27TH ASSEMBLY DISTRICT
February 22, 2008 Contact: Bill Maxfield Phone:
SACRAMENTO Assemblymembers John Laird (D-Santa
Cruz), Loni Hancock (D-Berkeley/Oakland), Mark Leno (D-San Francisco) and Jared
Huffman (D-San Rafael) today introduced a 4-bill legislative package to address
the eradication effort for the Light Brown Apple Moth and other invasive species.
In addition, Assemblymember Laird released draft language for a joint resolution
to be introduced next week.
Bill descriptions and comments from Assemblymembers:
2763 would enact the Invasive Pest Planning Act of 2008, by Assemblymember
John Laird. The bill would require the Department of Food and Agriculture
to create a list of invasive animals, plants, and insects that have a reasonable
likelihood of entering California for which an eradication program might be appropriate.
For each invasive on the list, the department would prepare a written assessment
on the most appropriate method of eradication. If pesticides were to be
used, the assessment would have to discuss application methods, the chemistry
of the pesticide and its inert ingredients, impacts on public health and the environment.
The department would have to coordinate with the State Department of Public Health,
the Department of Fish and Game, and other state health agencies. The department
would have to hold public hearings. If a pest was found, the department would
have to notify various local agencies, hold public hearings, and comply with other
“The state was not adequately prepared for the Light
Brown Apple Moth,” said Assemblymember Laird. “This won’t
be our last experience with an invasive pest. But in light of climate change,
international travel patterns and chronically underfunded federal inspection programs,
we ought to put in place a pest planning process that prevents the kind of public
fear and confusion we’ve experienced to date with the Light Brown Apple
AB 2764, by Assemblywoman
Loni Hancock, will prohibit the Secretary of Food and Agriculture from
approving the application of a pesticide in an urban area, unless the Governor
has proclaimed a state of emergency. Current law allows the Secretary of
Food and Agriculture, to proclaim any area in the state an eradication area with
respect to a pest, prescribe the boundaries of the area, and name the pest or
host of pests that are known to exist within the area, together with the means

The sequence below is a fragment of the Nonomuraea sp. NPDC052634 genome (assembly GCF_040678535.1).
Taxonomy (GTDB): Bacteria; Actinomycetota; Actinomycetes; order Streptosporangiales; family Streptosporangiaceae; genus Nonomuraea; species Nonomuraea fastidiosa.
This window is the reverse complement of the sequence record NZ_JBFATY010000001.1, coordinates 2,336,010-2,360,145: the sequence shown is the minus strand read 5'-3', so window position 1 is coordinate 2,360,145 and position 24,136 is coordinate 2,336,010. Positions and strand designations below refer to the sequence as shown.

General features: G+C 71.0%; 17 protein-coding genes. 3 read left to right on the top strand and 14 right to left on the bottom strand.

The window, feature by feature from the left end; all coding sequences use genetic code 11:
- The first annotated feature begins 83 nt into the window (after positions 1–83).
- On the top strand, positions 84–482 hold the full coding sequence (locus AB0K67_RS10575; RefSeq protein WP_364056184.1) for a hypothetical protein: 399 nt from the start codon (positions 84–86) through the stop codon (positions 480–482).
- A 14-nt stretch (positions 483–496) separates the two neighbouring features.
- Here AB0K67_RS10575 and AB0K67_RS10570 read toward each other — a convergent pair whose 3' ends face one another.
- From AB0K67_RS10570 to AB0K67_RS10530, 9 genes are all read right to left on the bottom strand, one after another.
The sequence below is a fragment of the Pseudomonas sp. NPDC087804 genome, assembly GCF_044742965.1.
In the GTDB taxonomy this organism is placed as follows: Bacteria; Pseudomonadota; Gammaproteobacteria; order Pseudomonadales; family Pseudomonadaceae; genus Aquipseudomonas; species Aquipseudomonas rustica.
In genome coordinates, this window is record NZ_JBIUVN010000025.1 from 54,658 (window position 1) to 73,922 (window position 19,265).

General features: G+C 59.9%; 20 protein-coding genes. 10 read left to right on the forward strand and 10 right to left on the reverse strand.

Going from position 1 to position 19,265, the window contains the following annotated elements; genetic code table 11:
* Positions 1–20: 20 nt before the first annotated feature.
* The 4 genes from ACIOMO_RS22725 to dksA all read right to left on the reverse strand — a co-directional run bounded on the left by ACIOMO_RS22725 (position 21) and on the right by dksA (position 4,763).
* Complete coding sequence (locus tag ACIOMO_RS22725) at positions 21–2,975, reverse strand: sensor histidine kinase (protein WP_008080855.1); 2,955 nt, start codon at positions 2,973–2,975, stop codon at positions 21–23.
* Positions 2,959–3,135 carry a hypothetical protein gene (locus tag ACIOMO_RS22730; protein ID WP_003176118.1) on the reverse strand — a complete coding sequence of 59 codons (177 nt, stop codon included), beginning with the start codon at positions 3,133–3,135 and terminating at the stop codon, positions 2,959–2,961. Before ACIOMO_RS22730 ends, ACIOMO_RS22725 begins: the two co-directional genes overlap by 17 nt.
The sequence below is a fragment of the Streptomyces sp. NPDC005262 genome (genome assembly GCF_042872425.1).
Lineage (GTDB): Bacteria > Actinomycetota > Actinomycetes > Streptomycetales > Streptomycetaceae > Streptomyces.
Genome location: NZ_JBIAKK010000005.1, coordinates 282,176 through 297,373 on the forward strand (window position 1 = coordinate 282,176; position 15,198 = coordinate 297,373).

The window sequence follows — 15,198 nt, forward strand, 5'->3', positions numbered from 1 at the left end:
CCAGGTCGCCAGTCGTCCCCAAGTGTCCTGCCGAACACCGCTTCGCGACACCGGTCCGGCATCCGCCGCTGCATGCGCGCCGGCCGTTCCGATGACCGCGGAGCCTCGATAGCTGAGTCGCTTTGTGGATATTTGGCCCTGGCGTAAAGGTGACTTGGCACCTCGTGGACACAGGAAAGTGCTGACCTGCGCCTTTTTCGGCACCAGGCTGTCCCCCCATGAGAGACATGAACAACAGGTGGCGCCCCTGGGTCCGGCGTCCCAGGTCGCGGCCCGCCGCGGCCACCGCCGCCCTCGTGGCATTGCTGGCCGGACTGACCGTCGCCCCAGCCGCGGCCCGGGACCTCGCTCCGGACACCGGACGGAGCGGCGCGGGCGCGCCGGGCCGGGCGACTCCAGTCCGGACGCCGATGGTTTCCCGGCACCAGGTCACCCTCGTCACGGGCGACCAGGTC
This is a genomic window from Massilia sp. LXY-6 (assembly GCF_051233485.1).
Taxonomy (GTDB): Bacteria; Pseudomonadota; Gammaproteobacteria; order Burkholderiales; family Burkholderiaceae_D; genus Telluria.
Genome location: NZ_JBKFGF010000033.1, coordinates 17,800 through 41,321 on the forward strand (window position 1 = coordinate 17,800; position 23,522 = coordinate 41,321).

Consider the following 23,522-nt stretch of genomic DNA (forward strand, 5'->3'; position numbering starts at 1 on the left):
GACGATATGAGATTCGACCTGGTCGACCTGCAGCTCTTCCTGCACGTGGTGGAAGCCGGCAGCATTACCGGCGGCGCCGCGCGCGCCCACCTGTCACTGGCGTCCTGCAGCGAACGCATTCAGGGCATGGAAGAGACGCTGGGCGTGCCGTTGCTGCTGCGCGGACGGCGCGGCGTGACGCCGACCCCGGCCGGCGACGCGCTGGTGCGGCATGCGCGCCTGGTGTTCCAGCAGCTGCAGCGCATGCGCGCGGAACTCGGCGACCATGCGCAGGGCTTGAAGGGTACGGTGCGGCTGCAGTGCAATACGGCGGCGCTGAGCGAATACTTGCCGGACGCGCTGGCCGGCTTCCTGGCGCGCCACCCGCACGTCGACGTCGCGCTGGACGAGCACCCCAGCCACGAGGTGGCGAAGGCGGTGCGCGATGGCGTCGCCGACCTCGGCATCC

and methods that are to be used to eradicate or control the pest. Assemblymember
Hancock’s legislation will increase the level of responsibility the administration
has to take and will provide more transparency. In addition, the Governor
will be able to solicit input from all of his state agencies including Department
of Health and relevant environmental agencies.
“We are trying to bring
some transparency to a process that seems to favor economic interest over public
health. The fact that the Department is now doing an EIR that won't be complete
until sometime after the spraying has commenced brings into question the openness
of this process. We believe that there are significant questions that remain unanswered
and we are trying to get answers for our constituents before the spraying occurs,”
said Assemblywoman Loni Hancock.
AB 2765, by Assemblymember
Huffman, sets new limits on the emergency powers of the Department of Agriculture.
It requires a public hearing to receive testimony and examine alternatives to
aerial spraying prior to any decision to spray. It further bars emergency
spraying in an urban area unless there is full disclosure of all elements in any
pesticide product, and a certification of the safety of the product by state health
"I want to make sure that people in communities affected
by a proposed eradication strategy for LBAM or any other pest have better information
and a meaningful opportunity to engage in the process before decisions about aerial
spraying are made,” said Assemblymember Huffman. “At a minimum,
we need an open and transparent public process, full disclosure of spray ingredients,
and safety assurances based on sound science."
AB 2760, by
Leno would require that an Environmental Impact Report be completed before
the state Department of Food and Agriculture can apply pesticide in an urban area
for the eradication of the light brown apple moth.
"We cannot even
begin a discussion about the current plans of eradicating the light brown apple
moth before we understand the impacts of the chemicals the state is proposing
to spray in urban areas," stated Assemblyman Mark Leno. "My measure
will require that before any spraying can begin, the state must complete an Environmental
Impact Report that will tell us what impacts the specific mix of pheromone and
other chemicals will have on our children, families and communities. The
report will arm us with the information we need to help the state and communities
make an informed decision. Too much is at stake to enter into the discussion
without all of the facts,"; Leno said.
Draft Assembly Joint
Resolution by Assemblymember Laird
The following is the draft concluding
language for an Assembly joint resolution to be introduced next week
focused on CDFA's response with regard to conducting its LBAM eradication effort:
it is the responsibility of the government to demonstrate that its actions are
necessary, appropriate, and do not compromise health or the environment.
It is not the responsibility of citizens to demonstrate the reverse.
the various state departments and agencies involved in the LBAM eradication effort
need to address the unresolved health, scientific, and efficacy issues concerning
the 2007 eradication effort.
Resolved, that these departments and
agencies need to take the steps necessary to ensure, in any future actions, that
human health and environmental impact issues are appropriately evaluated and addressed.